• Find Ways to Broaden Your Exposure. Geographically, we are re-segregating in the communities in which we live, a shift detailed in books such as The Big Sort by Bill Bishop. If you find yourself in an all-black, all-Hispanic, all-white or other ethnically concentrated communities, look for ways to broaden your exposure to people from different backgrounds. College, working in Congress and global corporate roles contributed to my education. There are many other ways to access diversity, including volunteer work, shared interest groups and military reserve service.
  • Consider Your Biases. The Golden Rule concept of treating others as we want to be treated is the sole unifying principle that covers every major faith along with those who don’t follow a faith. Consistency is a critical component of Golden Rule behavior. When you act or speak, ask yourself if you would make the same decision or statement if you changed the racial or ethnic makeup of everyone involved. (As an added exercise, try applying this concept to the actions of political leaders. Are your expectations consistent, regardless of party?)
  • Create Integration Sundays. Dr. King often remarked that the most segregated hour of the week is 11 a.m. on Sunday. For those involved in a faith community that may be lacking diverse membership, push to create regular Integration Sundays at your place of worship. Integration Sundays (or Fridays or Saturdays) can include attending each other’s house of worship, sharing a meal and/or participating in common charitable activities with worshippers from another ethnic or racial community. Over time, you’ll get to know people from another background on a deeper, human level.
  • Advocate for Interfaith. For a diverse nation, respect for those of different backgrounds must extend to those of different faiths as well. (Interfaith experiences include secular humanists, atheists and agnostics, so you aren’t required to believe in a higher power to participate.) Interfaith weekend events offer enrichment. When I recently asked Dr. Paul Eppinger, Executive Director of the Arizona InterFaith Movement, about interfaith experiences conducted through his organization, his eyes lit up about the hope that comes from giving people an opportunity to discuss and respect their differences, and their similarities. My wife and I were raised in different faiths with different holy days. Our backgrounds created distinct perspectives on many issues. We’ve bridged those differences now for 26 years.
  • Encourage schools to create integration experiences. While court orders drove integration following the 1954 Brown v. Board of Education decision, our movements are now re-segregating our schools. According to a UCLA Project on Civil Rights study, by 2011 the percentage of blacks in majority white schools was less than it was in 1968. Latinos attend even more segregated schools than do blacks and Asians, a challenge exacerbated by growing demands to provide language-segregated instruction for Spanish-speaking immigrants. Repeating the court-ordered busing of the past isn’t necessarily the right answer. Small group projects, through athletics, volunteer activities and extra-curricular activities have proven to be more effective at building cross-racial friendships than simply attending the same school. Can our schools alter schedules to allow for regular, full-day small group work or activities that help to build friendships across communities? Can sports activities include a post-buzzer component?

Whatever your take on what really happened in Ferguson and the need for changes in areas such as mandating police body cameras, our best path to respect, understanding and unity starts with the actions we take. Pick one of the above, or identify your own step forward.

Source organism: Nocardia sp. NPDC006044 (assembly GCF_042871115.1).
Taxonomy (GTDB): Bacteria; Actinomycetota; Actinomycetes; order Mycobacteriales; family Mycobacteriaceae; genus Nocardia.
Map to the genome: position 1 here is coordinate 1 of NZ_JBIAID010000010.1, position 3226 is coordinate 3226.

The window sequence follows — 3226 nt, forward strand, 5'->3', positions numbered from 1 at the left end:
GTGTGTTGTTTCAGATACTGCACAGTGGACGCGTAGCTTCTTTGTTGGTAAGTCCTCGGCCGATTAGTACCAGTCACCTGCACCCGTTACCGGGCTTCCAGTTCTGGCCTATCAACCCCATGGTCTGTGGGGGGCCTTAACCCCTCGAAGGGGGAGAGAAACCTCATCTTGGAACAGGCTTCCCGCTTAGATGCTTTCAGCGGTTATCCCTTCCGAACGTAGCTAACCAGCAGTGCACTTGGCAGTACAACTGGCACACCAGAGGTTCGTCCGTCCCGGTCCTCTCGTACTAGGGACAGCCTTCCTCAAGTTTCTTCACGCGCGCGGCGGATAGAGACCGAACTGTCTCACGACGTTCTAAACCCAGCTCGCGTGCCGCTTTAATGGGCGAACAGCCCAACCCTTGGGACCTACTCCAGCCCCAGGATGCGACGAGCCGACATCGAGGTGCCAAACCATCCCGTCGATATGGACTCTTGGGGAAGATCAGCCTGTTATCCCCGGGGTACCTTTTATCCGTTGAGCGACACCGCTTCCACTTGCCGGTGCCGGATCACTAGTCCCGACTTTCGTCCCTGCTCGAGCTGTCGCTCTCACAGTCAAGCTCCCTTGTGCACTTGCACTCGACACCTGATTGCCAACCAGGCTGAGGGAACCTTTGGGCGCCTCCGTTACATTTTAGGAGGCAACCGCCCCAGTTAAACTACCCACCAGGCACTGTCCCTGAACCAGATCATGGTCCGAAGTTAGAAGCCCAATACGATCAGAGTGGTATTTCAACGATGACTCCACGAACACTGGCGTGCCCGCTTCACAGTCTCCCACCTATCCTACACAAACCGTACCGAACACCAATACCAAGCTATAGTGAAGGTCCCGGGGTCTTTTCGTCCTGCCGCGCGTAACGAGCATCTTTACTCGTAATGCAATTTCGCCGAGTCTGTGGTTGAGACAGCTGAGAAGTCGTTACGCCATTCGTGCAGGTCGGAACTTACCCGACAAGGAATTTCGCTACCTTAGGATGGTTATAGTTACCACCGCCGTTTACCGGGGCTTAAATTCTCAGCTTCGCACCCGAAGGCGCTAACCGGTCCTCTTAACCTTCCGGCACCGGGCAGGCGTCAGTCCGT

Just don’t wait to start. For Tamir Rice, it’s already too late.

MSNBC’s Matthews Frets On U.S. Language Segregation

At the conclusion of his MSNBC Hardball show tonight, host Chris Matthews recognized the problem of America’s growing language segregation. Speaking in context of Scotland’s secession vote today, Matthews said he worries “occasionally where we are headed in the United States as we see the erosion of English as our agreed upon, common language. Nothing is easier than to break apart over language. Nothing is harder than to unite across the barriers of language.”

Well said, Mr. Matthews. If nothing else, the secession vote in Scotland alerts some among us to the dangers of growing divides by race, ethnicity, class, political party and, yes, by language. My first two books tell a story of where this may take us. For the rest of the Hardball commentary:

The FBI Wants to Know What I’m Doing

Anyone else have an on-line profile viewed lately by the Deputy Assistant Director of the FBI?

I suppose it’s inevitable given the research I’ve been doing for my next book, which includes research on Islamic terrorists, drug cartels, nuclear detonation and plastic explosives, all as part of a story on injecting the Golden Rule into how the U.S. is governed. I guess I would rather have a LinkedIn review than an armed assault of my home. Thank you, FBI, for the gentle approach.

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Is U.S. Segregation Leading Us to Being the 2040 Ukraine?

The United States has lessons to learn to avoid being the 2040 Ukraine.

Strong parallels exist between the stories in my first two books and the situation playing out in Ukraine today, so much so that a reader teased me yesterday that I had provided Putin’s playbook. Several parallels are particularly concerning.

Russia seeks to expand its territory to include more ethnic Russians ✔

In my books, Mexico is part of a coalition working to annex Southwest U.S. territory heavily populated by Mexican Americans and Mexicans. (The book is not an anti-immigrant or anti-Mexican rant, so you’ll need to read to understand the full context.)

Speakers of minority Russian language considered “oppressed” ✔